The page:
My Keynote at PyConIreland 2014 – “The Real Unsolved Problems in Data Science”

I’ve just given the opening keynote here at PyConIreland 2014 – many thanks to the organisers for letting me get on stage. This is based on 15 years experience running my own consultancies in Data Science and Artificial Intelligence. (Small note  – with the pic below James mis-tweeted ‘sexist’ instead of ‘sexiest’ (from my opening slide) <sigh>)

Sidenote – this is the precursor to my “Data Science Deployed” opening keynote at PyConSE 2015.


The slides for “The Real Unsolved Problems in Data Science” are available on speakerdeck along with the full video. I wrote this for the more engineering-focused PyConIreland audience. These are the high level points, I did rather fill my hour:

  • Data Science is driven by companies needing new differentiation tactics (not by ‘big data’)
  • Problem 1 – People asking for too-complex stuff that’s not really feasible (‘magic’)
  • Problem 2 – Lack of statistical education for engineers – do go statistics courses!
  • Problem 3 – Dirty data is a huge cost – think about doing a Data Audit
  • Problem 4 – We need higher-level data cleaning APIs that understand human-level data (rather than numbers, strings and bools!) – much work is required here
  • Problem 5 – Visualisation with Python still hard and clunky, has a poor on-boarding experience for new users (and R does well here)
  • Problem 6 – Lots of go-faster/high-performance options but really Python should ‘handle this for us’ (and yes, I have written a book on this)
  • Problem 7 – Lack of shared vocabulary for statisticians & engineers
  • Problem 8 – Heterogeneous storage world is mostly non-Python (at least for high performance work), we need a “LAMP Stack for Data Science”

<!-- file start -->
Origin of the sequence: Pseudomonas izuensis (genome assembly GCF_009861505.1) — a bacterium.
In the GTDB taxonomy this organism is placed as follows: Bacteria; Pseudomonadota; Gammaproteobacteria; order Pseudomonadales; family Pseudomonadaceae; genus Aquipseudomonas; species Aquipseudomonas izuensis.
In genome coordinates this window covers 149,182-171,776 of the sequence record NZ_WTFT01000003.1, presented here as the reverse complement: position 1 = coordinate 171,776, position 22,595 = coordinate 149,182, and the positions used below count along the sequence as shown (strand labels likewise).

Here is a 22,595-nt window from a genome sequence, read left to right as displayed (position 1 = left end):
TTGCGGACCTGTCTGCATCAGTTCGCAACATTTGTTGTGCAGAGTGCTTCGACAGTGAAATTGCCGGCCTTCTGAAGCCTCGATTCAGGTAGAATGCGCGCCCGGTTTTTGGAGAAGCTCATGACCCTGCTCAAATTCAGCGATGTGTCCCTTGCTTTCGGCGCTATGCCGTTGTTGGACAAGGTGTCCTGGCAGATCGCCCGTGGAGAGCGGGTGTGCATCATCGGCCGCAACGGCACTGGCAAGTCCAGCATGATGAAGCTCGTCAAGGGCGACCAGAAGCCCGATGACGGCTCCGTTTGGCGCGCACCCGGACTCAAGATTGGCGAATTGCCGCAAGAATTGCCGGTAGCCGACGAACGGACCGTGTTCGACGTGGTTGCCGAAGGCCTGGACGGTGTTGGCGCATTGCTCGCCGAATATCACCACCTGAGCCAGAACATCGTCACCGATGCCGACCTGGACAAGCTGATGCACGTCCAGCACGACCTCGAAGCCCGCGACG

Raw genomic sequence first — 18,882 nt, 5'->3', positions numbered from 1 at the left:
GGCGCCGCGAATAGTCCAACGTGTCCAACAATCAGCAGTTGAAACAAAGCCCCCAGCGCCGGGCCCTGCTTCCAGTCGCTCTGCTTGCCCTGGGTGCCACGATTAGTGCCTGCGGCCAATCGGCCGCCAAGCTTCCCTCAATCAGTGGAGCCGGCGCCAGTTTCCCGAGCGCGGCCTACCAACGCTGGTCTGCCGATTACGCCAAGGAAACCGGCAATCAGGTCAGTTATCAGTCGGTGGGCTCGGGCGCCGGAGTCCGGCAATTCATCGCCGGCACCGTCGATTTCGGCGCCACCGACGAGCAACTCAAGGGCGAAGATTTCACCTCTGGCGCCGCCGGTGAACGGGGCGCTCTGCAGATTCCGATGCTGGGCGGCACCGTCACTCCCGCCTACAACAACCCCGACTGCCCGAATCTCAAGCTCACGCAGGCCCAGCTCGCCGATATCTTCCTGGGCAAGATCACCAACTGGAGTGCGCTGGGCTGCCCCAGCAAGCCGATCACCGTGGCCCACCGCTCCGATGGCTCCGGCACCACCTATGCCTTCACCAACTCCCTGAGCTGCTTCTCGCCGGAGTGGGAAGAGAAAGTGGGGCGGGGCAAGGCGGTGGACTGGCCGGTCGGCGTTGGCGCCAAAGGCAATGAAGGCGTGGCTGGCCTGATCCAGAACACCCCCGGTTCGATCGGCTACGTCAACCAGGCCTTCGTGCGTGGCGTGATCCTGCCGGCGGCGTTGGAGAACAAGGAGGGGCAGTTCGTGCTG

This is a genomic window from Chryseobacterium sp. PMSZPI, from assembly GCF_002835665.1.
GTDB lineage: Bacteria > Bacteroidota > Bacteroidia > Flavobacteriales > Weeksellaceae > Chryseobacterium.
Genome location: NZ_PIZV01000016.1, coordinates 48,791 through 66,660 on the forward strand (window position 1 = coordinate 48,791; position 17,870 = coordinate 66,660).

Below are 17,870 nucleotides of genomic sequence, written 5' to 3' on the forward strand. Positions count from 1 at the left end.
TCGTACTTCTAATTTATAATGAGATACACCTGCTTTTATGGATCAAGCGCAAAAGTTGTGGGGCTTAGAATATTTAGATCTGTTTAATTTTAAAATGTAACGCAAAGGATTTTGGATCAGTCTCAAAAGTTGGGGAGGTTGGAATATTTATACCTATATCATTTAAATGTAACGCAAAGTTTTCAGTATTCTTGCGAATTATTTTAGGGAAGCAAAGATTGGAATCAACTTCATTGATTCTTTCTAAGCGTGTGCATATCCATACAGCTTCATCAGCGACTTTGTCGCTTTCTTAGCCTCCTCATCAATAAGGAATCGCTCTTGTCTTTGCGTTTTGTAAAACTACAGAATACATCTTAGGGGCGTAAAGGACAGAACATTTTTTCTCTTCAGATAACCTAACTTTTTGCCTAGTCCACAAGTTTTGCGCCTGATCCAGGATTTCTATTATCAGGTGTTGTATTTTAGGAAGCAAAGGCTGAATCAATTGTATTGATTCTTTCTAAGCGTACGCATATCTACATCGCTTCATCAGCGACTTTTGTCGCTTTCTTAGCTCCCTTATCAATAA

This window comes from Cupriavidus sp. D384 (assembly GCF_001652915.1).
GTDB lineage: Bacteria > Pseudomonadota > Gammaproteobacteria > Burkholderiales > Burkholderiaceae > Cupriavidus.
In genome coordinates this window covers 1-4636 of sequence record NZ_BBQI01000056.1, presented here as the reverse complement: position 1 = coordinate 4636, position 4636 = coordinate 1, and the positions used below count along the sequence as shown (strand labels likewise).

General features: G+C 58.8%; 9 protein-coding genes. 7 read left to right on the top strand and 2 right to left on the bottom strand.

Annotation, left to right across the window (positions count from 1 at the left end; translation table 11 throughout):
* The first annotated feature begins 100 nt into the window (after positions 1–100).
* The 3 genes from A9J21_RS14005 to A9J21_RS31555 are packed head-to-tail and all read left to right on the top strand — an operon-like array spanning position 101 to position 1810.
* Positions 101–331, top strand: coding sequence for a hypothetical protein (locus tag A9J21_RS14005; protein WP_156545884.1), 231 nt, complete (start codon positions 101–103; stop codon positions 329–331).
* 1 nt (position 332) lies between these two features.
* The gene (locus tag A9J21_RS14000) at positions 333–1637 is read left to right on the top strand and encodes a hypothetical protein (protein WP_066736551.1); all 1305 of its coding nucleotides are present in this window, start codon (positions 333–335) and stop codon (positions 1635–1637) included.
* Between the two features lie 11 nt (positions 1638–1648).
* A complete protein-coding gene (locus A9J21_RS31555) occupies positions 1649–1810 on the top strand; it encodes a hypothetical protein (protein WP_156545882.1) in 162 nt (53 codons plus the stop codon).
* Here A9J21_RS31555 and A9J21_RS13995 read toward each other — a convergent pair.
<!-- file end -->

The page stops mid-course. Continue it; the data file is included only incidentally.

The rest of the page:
• Problem 9 – Collaboration is still painful (but the IPython Notebook is improving this)
  • Problem 10 – We’re still building the same tools over and over (but the Notebook makes it easier) – we could do with some shared tools here
  • Linked Open Data is very useful and you should contribute to it and consume it
  • Our common tooling in Python is very powerful – please join numpy and scipy projects and contribute to the core
  • I noted a few times that the Python science stack works in Python 3 so you should just use Python 3.4+ for all new projects
  • PyData/EuroSciPy/SciPy/DataKind meetups are a great way to get involved
  • We need a “Design Patterns for Data Science with Python” book (and I want to know what you want to learn)

From discussions afterwards it seems that my message “you need clean data to do neat data science stuff” was well received. I’m certainly not the only person in the room battling with Unicode foolishness (not in Python of course as Python 3+ solves the Unicode problem :-).

Ian is a Chief Interim Data Scientist via his Mor Consulting. Sign-up for Data Science tutorials in London and to hear about his data science thoughts and jobs. He lives in London, is walked by his high energy Springer Spaniel and is a consumer of fine coffees.